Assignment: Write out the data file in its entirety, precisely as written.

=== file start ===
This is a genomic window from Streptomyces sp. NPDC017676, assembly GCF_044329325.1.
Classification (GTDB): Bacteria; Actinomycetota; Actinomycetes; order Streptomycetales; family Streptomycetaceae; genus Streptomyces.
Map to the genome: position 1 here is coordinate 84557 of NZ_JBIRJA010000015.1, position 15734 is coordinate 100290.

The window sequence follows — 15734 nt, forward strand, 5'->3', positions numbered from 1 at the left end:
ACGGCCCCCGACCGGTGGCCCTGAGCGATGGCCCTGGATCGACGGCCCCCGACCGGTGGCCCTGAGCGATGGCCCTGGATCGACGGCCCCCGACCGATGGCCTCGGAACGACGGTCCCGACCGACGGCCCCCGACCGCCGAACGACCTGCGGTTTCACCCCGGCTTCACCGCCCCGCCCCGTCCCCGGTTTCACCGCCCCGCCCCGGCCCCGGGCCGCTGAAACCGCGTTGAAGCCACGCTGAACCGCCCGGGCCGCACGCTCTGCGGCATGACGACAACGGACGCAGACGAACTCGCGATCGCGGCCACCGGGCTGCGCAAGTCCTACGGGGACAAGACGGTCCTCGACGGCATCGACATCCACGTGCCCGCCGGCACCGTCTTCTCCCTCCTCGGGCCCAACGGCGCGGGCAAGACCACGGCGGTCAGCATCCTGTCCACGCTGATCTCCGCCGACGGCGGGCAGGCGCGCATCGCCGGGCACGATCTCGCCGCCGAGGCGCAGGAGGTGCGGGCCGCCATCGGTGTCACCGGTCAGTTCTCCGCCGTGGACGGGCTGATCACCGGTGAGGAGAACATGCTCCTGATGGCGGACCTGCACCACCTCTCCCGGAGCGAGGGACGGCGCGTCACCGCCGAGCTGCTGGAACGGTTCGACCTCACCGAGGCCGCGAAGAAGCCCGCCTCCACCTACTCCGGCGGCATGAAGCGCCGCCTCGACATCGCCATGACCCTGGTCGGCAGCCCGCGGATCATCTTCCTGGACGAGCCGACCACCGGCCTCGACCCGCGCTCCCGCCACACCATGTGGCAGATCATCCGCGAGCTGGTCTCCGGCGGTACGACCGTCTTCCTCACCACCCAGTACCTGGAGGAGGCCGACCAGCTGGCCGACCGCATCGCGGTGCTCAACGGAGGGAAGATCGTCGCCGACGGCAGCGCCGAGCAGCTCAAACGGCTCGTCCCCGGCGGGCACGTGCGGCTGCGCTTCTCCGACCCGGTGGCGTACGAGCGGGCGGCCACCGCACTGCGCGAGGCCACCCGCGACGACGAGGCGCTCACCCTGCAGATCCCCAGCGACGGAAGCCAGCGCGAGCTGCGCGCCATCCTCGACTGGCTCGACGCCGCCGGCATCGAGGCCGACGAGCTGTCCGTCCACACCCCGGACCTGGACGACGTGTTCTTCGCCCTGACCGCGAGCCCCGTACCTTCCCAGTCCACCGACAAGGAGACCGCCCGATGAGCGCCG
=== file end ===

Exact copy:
This is a genomic window from Streptomyces sp. NPDC017676, assembly GCF_044329325.1.
Classification (GTDB): Bacteria; Actinomycetota; Actinomycetes; order Streptomycetales; family Streptomycetaceae; genus Streptomyces.
Map to the genome: position 1 here is coordinate 84557 of NZ_JBIRJA010000015.1, position 15734 is coordinate 100290.

The window sequence follows — 15734 nt, forward strand, 5'->3', positions numbered from 1 at the left end:
ACGGCCCCCGACCGGTGGCCCTGAGCGATGGCCCTGGATCGACGGCCCCCGACCGGTGGCCCTGAGCGATGGCCCTGGATCGACGGCCCCCGACCGATGGCCTCGGAACGACGGTCCCGACCGACGGCCCCCGACCGCCGAACGACCTGCGGTTTCACCCCGGCTTCACCGCCCCGCCCCGTCCCCGGTTTCACCGCCCCGCCCCGGCCCCGGGCCGCTGAAACCGCGTTGAAGCCACGCTGAACCGCCCGGGCCGCACGCTCTGCGGCATGACGACAACGGACGCAGACGAACTCGCGATCGCGGCCACCGGGCTGCGCAAGTCCTACGGGGACAAGACGGTCCTCGACGGCATCGACATCCACGTGCCCGCCGGCACCGTCTTCTCCCTCCTCGGGCCCAACGGCGCGGGCAAGACCACGGCGGTCAGCATCCTGTCCACGCTGATCTCCGCCGACGGCGGGCAGGCGCGCATCGCCGGGCACGATCTCGCCGCCGAGGCGCAGGAGGTGCGGGCCGCCATCGGTGTCACCGGTCAGTTCTCCGCCGTGGACGGGCTGATCACCGGTGAGGAGAACATGCTCCTGATGGCGGACCTGCACCACCTCTCCCGGAGCGAGGGACGGCGCGTCACCGCCGAGCTGCTGGAACGGTTCGACCTCACCGAGGCCGCGAAGAAGCCCGCCTCCACCTACTCCGGCGGCATGAAGCGCCGCCTCGACATCGCCATGACCCTGGTCGGCAGCCCGCGGATCATCTTCCTGGACGAGCCGACCACCGGCCTCGACCCGCGCTCCCGCCACACCATGTGGCAGATCATCCGCGAGCTGGTCTCCGGCGGTACGACCGTCTTCCTCACCACCCAGTACCTGGAGGAGGCCGACCAGCTGGCCGACCGCATCGCGGTGCTCAACGGAGGGAAGATCGTCGCCGACGGCAGCGCCGAGCAGCTCAAACGGCTCGTCCCCGGCGGGCACGTGCGGCTGCGCTTCTCCGACCCGGTGGCGTACGAGCGGGCGGCCACCGCACTGCGCGAGGCCACCCGCGACGACGAGGCGCTCACCCTGCAGATCCCCAGCGACGGAAGCCAGCGCGAGCTGCGCGCCATCCTCGACTGGCTCGACGCCGCCGGCATCGAGGCCGACGAGCTGTCCGTCCACACCCCGGACCTGGACGACGTGTTCTTCGCCCTGACCGCGAGCCCCGTACCTTCCCAGTCCACCGACAAGGAGACCGCCCGATGAGCGCCG